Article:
[Footnote 1082: Trial, vol. i, pp. 52, 62, 153, 480; vol. ii, pp. 420, 424.]
During her absence Sire d'Aulon, who could not give up the idea of winning the day, devised one last expedient. He was the least of the nobles in the army; but in the battles of those days every man was a law unto himself. The Maid's standard was still waving in front of the bulwark. The man who bore it was dropping with fatigue and had passed it on to a soldier, surnamed the Basque, of the company of my Lord of Villars. It occurred to Sire d'Aulon, as he looked upon this standard blessed by priests and held to bring good luck, that if it were borne in front, the fighting men, who loved it dearly, would follow it and in order not to lose it would scale the bulwark. With this idea he went to the Basque and said: "If I were to enter there and go on foot up to the bulwark would you follow me?"
[Footnote 1083: Ibid., vol. iii, p. 216. The Count Couret, Un fragment inédit des anciens registres de la Prévoté d'Orléans, Orléans, 1897, pp. 12, 20, 21, passim.]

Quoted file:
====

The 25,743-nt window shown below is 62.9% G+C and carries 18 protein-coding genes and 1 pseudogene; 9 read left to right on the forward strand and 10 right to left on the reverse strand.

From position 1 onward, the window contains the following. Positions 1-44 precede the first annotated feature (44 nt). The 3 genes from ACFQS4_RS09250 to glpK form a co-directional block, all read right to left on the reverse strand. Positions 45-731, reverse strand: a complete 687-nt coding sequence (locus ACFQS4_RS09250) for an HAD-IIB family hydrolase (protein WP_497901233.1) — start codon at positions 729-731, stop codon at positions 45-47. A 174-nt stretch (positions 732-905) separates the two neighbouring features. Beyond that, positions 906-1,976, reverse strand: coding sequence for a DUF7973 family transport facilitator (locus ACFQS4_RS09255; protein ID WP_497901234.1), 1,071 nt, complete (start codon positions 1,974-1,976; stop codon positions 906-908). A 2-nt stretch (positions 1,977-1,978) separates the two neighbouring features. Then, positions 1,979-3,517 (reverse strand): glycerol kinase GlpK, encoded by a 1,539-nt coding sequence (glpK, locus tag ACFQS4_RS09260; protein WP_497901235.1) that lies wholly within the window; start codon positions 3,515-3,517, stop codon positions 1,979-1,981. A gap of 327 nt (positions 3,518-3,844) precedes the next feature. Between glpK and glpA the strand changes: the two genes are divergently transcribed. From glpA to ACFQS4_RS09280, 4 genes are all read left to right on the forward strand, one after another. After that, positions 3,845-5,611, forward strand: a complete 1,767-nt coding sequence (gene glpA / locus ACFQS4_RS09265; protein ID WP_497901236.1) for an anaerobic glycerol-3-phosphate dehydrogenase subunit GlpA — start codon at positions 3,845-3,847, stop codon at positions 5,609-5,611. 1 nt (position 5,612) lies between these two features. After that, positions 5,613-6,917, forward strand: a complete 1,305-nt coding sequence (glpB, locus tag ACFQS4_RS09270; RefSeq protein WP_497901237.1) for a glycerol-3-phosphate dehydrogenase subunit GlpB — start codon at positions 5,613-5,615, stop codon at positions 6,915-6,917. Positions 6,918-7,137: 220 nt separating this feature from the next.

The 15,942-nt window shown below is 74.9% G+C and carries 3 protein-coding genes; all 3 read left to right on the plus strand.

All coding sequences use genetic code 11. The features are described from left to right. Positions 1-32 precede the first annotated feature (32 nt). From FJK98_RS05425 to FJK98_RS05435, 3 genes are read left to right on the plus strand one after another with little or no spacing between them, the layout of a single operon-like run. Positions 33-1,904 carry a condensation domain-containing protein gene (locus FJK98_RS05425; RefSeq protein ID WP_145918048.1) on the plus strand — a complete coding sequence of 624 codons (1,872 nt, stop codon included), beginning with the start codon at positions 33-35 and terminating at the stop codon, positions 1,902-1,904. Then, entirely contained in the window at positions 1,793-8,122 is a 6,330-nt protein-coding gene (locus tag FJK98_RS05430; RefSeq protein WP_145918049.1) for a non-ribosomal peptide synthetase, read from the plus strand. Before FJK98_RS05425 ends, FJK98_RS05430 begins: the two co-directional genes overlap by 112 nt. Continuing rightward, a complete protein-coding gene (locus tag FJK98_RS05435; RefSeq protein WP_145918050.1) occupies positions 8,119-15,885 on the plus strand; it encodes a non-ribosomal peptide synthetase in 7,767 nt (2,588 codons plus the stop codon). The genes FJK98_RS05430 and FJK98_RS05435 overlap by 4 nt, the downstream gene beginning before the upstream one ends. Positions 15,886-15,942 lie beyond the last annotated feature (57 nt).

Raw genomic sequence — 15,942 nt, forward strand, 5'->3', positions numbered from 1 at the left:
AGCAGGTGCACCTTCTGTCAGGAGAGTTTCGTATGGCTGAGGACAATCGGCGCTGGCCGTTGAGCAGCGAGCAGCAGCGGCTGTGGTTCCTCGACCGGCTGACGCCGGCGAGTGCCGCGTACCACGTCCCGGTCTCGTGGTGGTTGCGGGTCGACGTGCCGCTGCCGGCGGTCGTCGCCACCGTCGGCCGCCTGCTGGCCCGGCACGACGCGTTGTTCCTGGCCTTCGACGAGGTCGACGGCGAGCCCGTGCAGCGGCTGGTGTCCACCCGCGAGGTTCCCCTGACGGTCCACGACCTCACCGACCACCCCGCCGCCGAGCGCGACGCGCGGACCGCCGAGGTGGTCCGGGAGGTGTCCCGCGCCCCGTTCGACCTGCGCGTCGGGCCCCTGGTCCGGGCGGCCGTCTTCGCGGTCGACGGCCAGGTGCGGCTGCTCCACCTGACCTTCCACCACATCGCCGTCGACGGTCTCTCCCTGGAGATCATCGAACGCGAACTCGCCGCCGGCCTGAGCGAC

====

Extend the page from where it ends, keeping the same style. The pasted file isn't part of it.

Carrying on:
The Basque promised that he would. Straightway Sire d'Aulon went down into the ditch and protecting himself with his shield, which sheltered him from the stones fired from the cannon, advanced towards the rampart.
[Footnote 1084: Trial, vol. iii, p. 216.]
After a quarter of an hour, the Maid, having offered a short prayer, returned to the men-at-arms and said to them: "The English are exhausted. Bring up the ladders."
[Footnote 1085: Journal du siège, p. 86.]
It was true. They had so little powder that their last volley fired in an insufficient charge carried no further than a stone thrown by hand. Nothing but fragments of weapons remained to them. She went towards the fort. But when she reached the ditch she suddenly beheld the standard so dear to her, a thousand times dearer than her sword, in the hands of a stranger. Thinking it was in danger, she hastened to rescue it and came up with the Basque just as he was going down into the ditch. There she seized her standard by the part known as its tail, that is the end of the flag, and pulled at it with all her might, crying:
"Ha! my standard, my standard!"
[Footnote 1086: Chronique de la Pucelle, p. 293.]